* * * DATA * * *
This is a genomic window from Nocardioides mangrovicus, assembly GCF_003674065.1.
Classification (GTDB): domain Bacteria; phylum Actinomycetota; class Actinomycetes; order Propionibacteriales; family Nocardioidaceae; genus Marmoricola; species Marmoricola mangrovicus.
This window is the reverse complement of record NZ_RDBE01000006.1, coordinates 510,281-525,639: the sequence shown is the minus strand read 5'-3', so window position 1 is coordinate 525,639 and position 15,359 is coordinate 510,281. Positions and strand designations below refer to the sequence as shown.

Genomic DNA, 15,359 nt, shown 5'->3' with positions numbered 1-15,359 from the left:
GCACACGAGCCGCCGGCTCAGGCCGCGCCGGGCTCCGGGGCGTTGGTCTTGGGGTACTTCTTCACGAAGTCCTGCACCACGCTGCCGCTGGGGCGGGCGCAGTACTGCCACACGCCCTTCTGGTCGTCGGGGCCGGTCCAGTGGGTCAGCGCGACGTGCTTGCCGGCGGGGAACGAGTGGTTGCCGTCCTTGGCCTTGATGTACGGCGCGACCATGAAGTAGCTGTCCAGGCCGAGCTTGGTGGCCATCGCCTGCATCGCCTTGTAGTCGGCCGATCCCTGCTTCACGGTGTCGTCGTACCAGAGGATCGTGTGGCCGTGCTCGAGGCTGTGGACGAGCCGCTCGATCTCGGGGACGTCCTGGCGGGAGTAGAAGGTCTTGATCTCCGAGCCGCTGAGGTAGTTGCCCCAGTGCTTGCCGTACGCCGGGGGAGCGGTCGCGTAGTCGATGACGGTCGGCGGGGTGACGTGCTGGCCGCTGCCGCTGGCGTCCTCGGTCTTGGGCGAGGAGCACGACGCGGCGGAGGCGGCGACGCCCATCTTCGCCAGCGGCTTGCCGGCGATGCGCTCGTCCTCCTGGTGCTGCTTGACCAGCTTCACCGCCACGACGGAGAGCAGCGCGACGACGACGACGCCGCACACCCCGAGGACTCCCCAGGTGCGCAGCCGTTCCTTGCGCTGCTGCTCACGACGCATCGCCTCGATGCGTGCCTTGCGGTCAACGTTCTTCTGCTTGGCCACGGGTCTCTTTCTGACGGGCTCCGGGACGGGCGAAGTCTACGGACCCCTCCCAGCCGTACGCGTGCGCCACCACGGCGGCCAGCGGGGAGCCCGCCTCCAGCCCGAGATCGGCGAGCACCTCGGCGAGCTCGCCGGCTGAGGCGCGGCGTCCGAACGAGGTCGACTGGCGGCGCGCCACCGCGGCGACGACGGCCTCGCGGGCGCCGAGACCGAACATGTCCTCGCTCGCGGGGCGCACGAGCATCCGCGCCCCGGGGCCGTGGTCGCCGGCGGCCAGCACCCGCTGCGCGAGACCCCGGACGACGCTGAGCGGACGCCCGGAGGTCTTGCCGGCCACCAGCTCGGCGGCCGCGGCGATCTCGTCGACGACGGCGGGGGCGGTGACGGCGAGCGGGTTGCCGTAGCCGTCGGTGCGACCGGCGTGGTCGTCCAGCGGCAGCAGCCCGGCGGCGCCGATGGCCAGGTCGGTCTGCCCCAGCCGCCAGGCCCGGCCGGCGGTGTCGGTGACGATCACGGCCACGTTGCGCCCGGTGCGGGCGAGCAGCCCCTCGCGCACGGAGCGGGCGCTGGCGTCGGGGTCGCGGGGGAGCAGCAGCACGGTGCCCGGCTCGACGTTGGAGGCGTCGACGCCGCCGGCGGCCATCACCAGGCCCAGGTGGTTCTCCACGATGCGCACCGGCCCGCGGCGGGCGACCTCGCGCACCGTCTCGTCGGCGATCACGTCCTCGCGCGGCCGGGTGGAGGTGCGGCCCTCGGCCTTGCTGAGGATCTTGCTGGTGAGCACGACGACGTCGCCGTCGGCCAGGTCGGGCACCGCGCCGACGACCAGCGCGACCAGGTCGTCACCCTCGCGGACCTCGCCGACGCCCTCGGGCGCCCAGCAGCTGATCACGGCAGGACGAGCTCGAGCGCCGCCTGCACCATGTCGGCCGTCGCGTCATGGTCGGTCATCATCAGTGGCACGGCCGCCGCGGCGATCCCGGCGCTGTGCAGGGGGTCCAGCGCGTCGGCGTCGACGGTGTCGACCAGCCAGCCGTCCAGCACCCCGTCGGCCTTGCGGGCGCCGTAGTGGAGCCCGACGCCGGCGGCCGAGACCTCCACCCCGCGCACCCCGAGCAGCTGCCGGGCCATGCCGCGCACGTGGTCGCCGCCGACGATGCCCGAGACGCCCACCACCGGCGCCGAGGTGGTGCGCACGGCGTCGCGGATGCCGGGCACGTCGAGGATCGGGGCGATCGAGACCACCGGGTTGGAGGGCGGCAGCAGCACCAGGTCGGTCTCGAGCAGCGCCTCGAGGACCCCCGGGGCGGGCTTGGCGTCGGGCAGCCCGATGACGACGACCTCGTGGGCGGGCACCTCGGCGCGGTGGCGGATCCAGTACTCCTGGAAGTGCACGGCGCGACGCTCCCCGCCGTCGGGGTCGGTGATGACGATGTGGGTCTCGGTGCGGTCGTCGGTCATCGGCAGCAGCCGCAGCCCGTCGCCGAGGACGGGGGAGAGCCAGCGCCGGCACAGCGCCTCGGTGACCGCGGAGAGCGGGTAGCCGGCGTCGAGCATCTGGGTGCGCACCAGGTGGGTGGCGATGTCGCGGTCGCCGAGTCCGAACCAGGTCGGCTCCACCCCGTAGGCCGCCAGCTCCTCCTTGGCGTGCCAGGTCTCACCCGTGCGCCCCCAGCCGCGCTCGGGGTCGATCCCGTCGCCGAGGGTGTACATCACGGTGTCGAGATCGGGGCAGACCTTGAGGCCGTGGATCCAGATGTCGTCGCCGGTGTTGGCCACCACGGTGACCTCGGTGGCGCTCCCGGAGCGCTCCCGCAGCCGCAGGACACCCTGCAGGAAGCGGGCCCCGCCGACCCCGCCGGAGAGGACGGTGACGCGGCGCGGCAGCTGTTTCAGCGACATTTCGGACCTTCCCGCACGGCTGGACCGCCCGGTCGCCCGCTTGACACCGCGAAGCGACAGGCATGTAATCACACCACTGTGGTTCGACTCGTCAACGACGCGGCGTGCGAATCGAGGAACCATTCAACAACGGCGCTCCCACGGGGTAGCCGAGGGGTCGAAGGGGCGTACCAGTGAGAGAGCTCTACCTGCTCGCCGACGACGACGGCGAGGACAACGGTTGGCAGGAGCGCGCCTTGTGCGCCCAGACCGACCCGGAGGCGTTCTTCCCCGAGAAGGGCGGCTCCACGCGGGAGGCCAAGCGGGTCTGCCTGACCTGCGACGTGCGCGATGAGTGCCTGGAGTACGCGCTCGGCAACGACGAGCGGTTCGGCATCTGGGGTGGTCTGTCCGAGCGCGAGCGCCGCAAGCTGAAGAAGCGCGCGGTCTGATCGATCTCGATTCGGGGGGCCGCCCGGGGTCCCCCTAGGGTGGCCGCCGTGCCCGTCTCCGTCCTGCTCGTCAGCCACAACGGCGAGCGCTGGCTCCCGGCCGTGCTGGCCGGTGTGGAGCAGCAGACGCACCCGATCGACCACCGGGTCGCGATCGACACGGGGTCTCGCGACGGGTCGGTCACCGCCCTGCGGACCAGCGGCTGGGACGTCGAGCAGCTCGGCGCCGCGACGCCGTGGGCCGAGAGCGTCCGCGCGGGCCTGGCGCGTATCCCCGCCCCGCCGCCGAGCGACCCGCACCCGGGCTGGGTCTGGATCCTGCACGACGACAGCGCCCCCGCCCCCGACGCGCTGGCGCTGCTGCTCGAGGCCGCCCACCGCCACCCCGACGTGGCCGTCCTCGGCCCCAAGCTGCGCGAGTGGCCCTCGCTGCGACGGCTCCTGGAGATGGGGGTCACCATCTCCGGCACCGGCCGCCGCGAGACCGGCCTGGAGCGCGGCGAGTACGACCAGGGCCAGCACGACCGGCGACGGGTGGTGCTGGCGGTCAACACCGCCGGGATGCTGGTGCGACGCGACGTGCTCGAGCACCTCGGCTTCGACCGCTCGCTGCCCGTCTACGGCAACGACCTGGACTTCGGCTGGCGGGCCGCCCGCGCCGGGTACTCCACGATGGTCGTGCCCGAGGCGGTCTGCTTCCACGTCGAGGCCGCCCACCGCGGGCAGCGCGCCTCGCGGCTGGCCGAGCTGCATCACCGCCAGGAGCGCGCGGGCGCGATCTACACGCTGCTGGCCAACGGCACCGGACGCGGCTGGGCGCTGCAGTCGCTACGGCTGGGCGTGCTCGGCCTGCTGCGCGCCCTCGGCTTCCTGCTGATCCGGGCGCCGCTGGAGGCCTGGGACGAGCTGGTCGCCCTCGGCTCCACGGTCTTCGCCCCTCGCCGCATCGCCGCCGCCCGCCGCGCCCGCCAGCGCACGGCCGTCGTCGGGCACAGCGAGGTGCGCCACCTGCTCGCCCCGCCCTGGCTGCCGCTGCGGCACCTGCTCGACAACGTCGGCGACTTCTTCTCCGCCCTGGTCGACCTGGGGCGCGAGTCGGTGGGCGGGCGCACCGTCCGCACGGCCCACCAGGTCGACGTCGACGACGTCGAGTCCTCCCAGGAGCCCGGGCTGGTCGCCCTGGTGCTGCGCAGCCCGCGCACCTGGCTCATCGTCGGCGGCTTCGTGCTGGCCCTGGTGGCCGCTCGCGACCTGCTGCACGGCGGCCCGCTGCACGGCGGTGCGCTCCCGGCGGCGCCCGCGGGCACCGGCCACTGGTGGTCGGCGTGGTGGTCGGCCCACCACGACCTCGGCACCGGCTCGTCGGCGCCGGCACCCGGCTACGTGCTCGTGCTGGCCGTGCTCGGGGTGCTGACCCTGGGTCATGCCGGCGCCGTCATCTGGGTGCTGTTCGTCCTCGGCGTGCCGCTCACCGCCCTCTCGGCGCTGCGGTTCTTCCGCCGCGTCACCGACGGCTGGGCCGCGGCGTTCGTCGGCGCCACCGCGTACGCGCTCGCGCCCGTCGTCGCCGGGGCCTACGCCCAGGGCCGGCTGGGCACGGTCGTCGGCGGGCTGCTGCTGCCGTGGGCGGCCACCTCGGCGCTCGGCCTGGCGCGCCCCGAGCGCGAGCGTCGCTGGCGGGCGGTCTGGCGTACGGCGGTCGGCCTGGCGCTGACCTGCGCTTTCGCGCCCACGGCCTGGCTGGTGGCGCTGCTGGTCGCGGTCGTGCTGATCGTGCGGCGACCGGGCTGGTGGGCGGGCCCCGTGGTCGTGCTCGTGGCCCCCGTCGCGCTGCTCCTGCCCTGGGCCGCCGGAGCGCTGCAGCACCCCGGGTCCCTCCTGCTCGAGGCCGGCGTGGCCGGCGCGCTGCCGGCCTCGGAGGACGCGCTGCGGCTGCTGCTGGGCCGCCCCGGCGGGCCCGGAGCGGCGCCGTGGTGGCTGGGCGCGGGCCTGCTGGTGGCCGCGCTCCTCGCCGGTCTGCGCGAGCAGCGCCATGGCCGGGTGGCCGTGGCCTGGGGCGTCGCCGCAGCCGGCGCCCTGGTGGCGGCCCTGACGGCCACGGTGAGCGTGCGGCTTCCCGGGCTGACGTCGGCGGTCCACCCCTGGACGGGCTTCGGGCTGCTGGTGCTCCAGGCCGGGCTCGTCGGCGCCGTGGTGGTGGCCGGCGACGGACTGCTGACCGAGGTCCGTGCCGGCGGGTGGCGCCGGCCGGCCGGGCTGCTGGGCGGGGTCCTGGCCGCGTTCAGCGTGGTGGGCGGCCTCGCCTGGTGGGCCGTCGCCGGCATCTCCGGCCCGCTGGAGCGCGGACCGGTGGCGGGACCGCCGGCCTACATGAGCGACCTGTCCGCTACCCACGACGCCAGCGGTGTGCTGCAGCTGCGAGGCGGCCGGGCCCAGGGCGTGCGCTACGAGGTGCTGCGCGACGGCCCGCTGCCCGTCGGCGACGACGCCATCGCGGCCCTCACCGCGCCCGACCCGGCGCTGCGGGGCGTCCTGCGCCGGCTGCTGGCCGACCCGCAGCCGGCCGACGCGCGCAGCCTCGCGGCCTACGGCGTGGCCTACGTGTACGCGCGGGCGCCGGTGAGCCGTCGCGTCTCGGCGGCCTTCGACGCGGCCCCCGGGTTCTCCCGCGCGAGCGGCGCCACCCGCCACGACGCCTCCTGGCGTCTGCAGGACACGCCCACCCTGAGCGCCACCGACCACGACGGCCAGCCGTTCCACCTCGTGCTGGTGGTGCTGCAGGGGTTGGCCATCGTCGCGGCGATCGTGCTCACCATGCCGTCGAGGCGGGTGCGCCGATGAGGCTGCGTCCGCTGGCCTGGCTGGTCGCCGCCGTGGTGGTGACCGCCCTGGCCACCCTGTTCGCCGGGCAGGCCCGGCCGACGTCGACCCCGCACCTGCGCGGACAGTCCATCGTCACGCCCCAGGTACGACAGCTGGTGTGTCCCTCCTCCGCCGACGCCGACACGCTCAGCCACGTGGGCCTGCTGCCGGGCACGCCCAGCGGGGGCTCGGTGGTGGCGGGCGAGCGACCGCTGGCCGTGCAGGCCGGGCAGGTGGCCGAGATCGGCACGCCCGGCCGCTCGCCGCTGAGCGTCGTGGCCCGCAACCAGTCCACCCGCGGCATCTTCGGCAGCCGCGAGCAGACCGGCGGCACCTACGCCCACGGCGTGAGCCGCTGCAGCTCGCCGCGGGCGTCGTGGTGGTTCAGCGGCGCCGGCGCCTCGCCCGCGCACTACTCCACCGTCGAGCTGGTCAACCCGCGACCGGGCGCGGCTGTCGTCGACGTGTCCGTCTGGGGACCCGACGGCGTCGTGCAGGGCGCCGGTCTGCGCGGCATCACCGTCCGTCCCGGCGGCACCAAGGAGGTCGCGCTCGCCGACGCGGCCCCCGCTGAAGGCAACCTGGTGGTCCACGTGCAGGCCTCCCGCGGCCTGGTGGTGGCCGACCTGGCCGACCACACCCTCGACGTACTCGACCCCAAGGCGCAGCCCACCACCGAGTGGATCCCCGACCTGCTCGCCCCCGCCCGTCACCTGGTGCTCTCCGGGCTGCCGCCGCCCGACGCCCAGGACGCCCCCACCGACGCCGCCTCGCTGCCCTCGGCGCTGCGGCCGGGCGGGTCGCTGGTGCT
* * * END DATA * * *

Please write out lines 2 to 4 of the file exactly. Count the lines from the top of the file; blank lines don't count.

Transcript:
Classification (GTDB): domain Bacteria; phylum Actinomycetota; class Actinomycetes; order Propionibacteriales; family Nocardioidaceae; genus Marmoricola; species Marmoricola mangrovicus.
This window is the reverse complement of record NZ_RDBE01000006.1, coordinates 510,281-525,639: the sequence shown is the minus strand read 5'-3', so window position 1 is coordinate 525,639 and position 15,359 is coordinate 510,281. Positions and strand designations below refer to the sequence as shown.

Genomic DNA, 15,359 nt, shown 5'->3' with positions numbered 1-15,359 from the left: